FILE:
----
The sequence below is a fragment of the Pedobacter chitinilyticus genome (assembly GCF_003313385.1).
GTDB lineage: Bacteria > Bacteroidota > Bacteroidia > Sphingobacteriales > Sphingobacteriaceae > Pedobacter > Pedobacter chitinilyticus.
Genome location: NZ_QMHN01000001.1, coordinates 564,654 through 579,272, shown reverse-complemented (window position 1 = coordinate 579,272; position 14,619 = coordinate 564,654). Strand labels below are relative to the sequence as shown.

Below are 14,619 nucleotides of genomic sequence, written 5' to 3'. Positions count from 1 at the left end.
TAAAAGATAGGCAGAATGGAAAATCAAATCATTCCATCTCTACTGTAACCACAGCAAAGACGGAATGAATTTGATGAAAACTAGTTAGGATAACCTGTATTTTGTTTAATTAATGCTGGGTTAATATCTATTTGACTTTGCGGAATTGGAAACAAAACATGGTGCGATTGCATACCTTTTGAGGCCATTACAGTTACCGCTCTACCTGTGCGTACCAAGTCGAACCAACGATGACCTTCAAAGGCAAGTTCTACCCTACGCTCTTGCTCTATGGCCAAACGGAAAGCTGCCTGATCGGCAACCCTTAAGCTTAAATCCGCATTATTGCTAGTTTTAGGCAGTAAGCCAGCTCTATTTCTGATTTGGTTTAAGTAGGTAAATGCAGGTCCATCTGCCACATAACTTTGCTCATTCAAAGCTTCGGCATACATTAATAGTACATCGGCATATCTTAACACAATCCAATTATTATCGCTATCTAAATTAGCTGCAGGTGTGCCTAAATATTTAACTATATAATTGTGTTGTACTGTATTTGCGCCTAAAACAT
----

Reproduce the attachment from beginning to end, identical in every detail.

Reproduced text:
The sequence below is a fragment of the Pedobacter chitinilyticus genome (assembly GCF_003313385.1).
GTDB lineage: Bacteria > Bacteroidota > Bacteroidia > Sphingobacteriales > Sphingobacteriaceae > Pedobacter > Pedobacter chitinilyticus.
Genome location: NZ_QMHN01000001.1, coordinates 564,654 through 579,272, shown reverse-complemented (window position 1 = coordinate 579,272; position 14,619 = coordinate 564,654). Strand labels below are relative to the sequence as shown.

Below are 14,619 nucleotides of genomic sequence, written 5' to 3'. Positions count from 1 at the left end.
TAAAAGATAGGCAGAATGGAAAATCAAATCATTCCATCTCTACTGTAACCACAGCAAAGACGGAATGAATTTGATGAAAACTAGTTAGGATAACCTGTATTTTGTTTAATTAATGCTGGGTTAATATCTATTTGACTTTGCGGAATTGGAAACAAAACATGGTGCGATTGCATACCTTTTGAGGCCATTACAGTTACCGCTCTACCTGTGCGTACCAAGTCGAACCAACGATGACCTTCAAAGGCAAGTTCTACCCTACGCTCTTGCTCTATGGCCAAACGGAAAGCTGCCTGATCGGCAACCCTTAAGCTTAAATCCGCATTATTGCTAGTTTTAGGCAGTAAGCCAGCTCTATTTCTGATTTGGTTTAAGTAGGTAAATGCAGGTCCATCTGCCACATAACTTTGCTCATTCAAAGCTTCGGCATACATTAATAGTACATCGGCATATCTTAACACAATCCAATTATTATCGCTATCTAAATTAGCTGCAGGTGTGCCTAAATATTTAACTATATAATTGTGTTGTACTGTATTTGCGCCTAAAACAT